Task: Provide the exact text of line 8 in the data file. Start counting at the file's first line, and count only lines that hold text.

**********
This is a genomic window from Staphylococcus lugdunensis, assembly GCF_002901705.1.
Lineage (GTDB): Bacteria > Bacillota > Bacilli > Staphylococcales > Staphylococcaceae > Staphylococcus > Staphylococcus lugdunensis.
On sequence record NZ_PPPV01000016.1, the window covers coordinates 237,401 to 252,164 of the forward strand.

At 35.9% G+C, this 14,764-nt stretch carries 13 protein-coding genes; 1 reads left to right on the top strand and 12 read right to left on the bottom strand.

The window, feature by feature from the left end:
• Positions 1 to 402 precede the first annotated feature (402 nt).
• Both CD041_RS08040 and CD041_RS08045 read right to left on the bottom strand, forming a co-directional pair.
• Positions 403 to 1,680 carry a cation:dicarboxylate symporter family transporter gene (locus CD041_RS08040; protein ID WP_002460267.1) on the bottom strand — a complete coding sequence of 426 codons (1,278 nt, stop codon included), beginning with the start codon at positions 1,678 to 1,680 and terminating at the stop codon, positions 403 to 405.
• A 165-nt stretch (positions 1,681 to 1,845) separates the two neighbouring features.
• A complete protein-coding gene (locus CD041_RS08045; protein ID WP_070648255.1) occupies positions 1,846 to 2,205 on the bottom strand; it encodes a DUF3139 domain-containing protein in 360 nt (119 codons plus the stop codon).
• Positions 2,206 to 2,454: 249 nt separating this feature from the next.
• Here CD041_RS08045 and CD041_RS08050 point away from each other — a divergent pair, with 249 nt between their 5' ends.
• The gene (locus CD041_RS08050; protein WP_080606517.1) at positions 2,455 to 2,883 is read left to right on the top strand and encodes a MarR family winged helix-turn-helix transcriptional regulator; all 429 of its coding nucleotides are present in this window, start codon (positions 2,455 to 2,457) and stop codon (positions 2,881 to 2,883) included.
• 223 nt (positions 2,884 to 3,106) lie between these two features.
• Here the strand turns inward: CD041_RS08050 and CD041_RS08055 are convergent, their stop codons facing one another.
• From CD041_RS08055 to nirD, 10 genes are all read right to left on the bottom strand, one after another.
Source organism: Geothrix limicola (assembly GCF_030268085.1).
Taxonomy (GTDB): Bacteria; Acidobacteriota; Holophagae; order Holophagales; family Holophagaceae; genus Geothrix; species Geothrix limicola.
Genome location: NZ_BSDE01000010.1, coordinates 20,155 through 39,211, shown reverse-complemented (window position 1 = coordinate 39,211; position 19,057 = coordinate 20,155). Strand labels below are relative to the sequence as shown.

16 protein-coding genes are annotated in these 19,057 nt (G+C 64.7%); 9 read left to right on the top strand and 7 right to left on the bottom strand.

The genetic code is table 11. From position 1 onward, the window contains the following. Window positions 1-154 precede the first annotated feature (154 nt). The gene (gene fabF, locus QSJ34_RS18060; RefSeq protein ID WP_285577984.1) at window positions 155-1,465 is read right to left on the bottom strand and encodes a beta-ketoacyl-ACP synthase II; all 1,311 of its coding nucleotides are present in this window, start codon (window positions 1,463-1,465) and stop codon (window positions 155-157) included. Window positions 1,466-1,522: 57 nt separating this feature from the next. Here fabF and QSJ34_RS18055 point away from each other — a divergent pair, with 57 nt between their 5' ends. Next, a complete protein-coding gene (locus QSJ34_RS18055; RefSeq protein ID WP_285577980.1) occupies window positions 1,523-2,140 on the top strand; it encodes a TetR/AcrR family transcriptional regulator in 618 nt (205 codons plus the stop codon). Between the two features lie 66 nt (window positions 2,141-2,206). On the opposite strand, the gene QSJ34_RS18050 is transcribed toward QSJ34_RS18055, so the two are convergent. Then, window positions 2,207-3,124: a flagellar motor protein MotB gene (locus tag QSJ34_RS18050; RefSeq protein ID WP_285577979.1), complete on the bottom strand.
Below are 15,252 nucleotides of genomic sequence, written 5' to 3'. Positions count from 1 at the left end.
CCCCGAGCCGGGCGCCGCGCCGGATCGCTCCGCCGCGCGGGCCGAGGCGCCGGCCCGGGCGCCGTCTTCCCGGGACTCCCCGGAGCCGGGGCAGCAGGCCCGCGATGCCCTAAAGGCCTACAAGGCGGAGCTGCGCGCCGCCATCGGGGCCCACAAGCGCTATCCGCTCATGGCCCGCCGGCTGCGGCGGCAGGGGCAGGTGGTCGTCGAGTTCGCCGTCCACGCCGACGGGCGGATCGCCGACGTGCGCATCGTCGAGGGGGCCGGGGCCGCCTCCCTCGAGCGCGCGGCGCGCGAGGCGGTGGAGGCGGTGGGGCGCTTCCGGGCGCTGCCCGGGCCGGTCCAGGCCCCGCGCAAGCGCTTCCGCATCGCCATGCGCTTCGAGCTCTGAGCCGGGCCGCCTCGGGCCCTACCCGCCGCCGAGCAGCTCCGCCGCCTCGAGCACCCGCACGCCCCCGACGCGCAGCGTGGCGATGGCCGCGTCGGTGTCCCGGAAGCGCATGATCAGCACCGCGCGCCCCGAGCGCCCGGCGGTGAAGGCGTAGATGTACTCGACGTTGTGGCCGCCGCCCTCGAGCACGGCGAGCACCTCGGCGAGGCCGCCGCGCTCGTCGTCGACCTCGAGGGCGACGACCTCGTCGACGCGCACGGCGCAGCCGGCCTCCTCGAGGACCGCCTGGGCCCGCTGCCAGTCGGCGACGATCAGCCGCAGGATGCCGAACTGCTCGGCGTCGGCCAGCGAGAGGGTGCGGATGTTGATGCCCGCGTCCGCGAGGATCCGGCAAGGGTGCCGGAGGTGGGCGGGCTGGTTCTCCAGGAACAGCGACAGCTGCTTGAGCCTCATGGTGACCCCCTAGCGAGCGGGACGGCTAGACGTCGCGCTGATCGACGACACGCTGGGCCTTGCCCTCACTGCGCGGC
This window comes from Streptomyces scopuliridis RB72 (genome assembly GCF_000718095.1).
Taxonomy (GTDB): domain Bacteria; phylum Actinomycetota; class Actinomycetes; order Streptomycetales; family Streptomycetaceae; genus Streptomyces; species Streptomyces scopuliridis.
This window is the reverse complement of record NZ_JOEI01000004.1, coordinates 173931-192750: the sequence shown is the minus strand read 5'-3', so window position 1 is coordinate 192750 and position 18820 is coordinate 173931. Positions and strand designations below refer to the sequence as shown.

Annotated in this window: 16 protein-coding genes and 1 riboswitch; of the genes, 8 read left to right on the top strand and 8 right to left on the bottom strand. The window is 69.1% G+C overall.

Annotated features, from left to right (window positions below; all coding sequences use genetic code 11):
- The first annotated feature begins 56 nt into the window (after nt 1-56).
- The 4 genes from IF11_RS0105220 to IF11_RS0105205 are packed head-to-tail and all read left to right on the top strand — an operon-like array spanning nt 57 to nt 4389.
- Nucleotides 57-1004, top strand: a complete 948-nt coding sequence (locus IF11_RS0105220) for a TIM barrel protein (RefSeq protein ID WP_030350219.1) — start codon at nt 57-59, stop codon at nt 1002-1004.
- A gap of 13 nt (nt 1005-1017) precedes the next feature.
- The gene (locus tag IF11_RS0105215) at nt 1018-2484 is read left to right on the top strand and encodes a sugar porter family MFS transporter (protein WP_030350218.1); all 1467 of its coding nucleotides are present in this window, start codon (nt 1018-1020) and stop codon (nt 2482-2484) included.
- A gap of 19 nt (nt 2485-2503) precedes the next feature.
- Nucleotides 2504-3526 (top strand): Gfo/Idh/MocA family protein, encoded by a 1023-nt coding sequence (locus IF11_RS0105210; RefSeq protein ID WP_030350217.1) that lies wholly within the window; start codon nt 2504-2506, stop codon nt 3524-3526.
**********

• Positions 403 to 1,680 carry a cation:dicarboxylate symporter family transporter gene (locus CD041_RS08040; protein ID WP_002460267.1) on the bottom strand — a complete coding sequence of 426 codons (1,278 nt, stop codon included), beginning with the start codon at positions 1,678 to 1,680 and terminating at the stop codon, positions 403 to 405.